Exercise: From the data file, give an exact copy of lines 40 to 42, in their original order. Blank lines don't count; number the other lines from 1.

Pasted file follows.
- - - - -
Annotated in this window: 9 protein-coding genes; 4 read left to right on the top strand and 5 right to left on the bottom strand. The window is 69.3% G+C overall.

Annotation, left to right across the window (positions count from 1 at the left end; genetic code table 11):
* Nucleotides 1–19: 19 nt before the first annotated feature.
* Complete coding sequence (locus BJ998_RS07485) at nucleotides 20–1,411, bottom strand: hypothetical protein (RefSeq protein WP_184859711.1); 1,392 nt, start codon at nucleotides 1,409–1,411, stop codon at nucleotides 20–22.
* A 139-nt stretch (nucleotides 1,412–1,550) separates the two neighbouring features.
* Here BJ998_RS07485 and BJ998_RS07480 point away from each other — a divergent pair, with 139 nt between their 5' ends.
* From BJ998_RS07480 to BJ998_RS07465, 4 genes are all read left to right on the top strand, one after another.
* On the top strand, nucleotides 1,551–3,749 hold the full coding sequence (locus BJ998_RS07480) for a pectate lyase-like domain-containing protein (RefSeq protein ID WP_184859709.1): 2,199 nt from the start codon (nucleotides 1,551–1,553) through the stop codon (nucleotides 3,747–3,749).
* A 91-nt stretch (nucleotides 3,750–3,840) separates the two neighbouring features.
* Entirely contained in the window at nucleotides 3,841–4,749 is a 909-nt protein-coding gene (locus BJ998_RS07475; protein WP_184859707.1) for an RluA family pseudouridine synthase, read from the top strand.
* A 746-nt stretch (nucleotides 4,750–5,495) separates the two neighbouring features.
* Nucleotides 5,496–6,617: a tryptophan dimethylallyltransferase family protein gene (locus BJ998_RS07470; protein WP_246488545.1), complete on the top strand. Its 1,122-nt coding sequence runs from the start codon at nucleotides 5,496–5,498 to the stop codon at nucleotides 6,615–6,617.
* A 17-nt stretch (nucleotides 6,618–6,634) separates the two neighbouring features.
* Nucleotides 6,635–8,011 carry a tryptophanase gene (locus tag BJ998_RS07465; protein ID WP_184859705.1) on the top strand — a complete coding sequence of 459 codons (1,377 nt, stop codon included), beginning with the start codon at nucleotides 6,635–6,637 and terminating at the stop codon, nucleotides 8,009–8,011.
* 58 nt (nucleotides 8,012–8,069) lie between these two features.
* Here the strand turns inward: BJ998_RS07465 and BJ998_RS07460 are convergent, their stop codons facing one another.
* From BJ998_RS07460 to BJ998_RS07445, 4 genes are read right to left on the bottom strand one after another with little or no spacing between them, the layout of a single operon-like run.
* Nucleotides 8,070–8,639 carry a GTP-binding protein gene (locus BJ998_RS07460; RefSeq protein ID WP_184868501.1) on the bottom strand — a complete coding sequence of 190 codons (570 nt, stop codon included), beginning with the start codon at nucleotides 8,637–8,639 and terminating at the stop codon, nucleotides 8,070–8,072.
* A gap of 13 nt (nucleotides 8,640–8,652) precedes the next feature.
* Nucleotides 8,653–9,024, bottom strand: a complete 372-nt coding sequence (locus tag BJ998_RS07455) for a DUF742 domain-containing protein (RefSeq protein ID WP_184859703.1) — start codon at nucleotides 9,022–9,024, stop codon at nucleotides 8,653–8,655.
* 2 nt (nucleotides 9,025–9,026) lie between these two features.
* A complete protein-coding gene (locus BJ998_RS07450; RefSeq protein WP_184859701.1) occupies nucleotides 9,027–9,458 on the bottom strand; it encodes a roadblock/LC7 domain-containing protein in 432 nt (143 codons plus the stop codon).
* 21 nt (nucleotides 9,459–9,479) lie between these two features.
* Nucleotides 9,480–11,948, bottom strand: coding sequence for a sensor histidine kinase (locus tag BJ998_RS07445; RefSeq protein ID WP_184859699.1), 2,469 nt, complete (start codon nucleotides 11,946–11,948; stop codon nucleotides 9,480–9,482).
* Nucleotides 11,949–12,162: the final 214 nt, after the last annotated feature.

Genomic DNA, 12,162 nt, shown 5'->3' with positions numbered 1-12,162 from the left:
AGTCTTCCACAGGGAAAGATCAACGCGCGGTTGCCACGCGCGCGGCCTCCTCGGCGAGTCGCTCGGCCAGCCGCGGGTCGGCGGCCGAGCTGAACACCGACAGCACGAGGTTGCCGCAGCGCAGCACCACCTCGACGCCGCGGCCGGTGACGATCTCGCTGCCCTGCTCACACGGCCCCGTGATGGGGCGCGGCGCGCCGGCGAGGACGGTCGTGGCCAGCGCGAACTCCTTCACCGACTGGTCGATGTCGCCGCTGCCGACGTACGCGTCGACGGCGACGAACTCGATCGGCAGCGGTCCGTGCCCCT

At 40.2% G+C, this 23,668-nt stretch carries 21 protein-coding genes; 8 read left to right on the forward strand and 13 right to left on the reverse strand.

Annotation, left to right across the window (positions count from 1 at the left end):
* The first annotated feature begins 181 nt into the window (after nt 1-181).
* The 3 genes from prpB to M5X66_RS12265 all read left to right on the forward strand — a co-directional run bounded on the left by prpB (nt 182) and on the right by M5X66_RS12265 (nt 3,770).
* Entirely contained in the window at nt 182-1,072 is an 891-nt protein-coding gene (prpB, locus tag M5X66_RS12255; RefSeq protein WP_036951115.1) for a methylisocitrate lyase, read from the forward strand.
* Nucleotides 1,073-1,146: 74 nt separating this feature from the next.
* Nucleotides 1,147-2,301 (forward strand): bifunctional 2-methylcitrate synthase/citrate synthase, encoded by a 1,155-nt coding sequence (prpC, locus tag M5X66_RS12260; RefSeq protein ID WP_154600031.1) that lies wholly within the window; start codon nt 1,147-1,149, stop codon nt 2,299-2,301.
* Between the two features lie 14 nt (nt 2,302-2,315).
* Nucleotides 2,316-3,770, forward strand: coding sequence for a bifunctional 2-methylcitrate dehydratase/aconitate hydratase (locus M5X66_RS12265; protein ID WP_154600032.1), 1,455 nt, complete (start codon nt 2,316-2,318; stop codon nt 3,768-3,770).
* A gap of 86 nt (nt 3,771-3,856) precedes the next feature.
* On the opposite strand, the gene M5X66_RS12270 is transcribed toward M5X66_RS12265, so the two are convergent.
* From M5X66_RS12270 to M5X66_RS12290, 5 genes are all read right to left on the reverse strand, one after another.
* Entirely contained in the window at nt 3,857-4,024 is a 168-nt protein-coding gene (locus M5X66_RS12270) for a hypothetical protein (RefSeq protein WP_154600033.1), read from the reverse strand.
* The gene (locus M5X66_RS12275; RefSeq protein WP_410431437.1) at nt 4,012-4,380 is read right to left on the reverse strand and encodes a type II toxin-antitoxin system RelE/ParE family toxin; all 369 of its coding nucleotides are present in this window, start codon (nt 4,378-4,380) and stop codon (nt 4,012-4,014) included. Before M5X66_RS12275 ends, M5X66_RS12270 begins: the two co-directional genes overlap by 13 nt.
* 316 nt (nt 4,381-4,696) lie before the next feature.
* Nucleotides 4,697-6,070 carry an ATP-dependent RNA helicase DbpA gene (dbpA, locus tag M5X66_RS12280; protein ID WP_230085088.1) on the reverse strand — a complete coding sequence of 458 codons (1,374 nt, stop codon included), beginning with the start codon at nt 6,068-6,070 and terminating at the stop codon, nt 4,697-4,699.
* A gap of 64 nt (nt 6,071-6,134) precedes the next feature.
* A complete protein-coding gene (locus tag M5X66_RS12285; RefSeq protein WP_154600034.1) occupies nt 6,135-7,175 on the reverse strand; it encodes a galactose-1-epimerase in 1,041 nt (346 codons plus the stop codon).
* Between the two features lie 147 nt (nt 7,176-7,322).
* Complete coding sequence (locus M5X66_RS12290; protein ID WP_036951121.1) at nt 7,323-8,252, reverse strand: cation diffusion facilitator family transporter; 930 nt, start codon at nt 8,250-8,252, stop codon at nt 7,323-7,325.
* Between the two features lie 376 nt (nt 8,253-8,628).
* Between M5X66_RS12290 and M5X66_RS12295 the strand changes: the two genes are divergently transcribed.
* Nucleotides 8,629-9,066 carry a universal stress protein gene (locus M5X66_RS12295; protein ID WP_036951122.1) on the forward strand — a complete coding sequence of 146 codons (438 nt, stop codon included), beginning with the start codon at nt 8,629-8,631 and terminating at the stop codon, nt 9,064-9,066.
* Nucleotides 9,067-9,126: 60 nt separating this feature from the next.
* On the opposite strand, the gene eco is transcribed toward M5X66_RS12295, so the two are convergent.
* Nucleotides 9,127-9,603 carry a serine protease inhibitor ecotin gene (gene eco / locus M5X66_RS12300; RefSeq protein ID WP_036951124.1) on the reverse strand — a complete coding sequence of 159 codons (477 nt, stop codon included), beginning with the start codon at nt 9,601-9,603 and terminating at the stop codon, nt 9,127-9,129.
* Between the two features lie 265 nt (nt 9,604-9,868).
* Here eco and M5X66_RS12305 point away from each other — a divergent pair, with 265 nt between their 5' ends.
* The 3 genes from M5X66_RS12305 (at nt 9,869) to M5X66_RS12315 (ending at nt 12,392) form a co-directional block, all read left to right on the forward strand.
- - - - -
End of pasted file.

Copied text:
* Entirely contained in the window at nt 3,857-4,024 is a 168-nt protein-coding gene (locus M5X66_RS12270) for a hypothetical protein (RefSeq protein WP_154600033.1), read from the reverse strand.
* The gene (locus M5X66_RS12275; RefSeq protein WP_410431437.1) at nt 4,012-4,380 is read right to left on the reverse strand and encodes a type II toxin-antitoxin system RelE/ParE family toxin; all 369 of its coding nucleotides are present in this window, start codon (nt 4,378-4,380) and stop codon (nt 4,012-4,014) included. Before M5X66_RS12275 ends, M5X66_RS12270 begins: the two co-directional genes overlap by 13 nt.
* 316 nt (nt 4,381-4,696) lie before the next feature.